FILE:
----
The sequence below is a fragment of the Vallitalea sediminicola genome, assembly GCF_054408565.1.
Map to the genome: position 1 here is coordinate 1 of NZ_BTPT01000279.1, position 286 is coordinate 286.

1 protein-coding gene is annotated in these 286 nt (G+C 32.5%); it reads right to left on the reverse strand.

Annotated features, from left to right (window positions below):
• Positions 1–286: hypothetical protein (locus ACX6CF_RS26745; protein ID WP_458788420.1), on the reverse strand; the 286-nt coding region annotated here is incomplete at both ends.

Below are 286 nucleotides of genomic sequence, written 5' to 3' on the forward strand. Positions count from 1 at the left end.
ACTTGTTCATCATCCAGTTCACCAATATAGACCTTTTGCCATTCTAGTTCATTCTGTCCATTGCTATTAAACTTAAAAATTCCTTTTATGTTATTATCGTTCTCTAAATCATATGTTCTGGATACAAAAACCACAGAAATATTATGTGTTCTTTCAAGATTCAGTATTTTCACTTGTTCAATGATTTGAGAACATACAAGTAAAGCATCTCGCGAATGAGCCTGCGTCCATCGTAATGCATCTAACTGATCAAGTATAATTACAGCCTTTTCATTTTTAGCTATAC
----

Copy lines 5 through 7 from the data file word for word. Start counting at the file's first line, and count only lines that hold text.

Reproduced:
• Positions 1–286: hypothetical protein (locus ACX6CF_RS26745; protein ID WP_458788420.1), on the reverse strand; the 286-nt coding region annotated here is incomplete at both ends.

Below are 286 nucleotides of genomic sequence, written 5' to 3' on the forward strand. Positions count from 1 at the left end.
ACTTGTTCATCATCCAGTTCACCAATATAGACCTTTTGCCATTCTAGTTCATTCTGTCCATTGCTATTAAACTTAAAAATTCCTTTTATGTTATTATCGTTCTCTAAATCATATGTTCTGGATACAAAAACCACAGAAATATTATGTGTTCTTTCAAGATTCAGTATTTTCACTTGTTCAATGATTTGAGAACATACAAGTAAAGCATCTCGCGAATGAGCCTGCGTCCATCGTAATGCATCTAACTGATCAAGTATAATTACAGCCTTTTCATTTTTAGCTATAC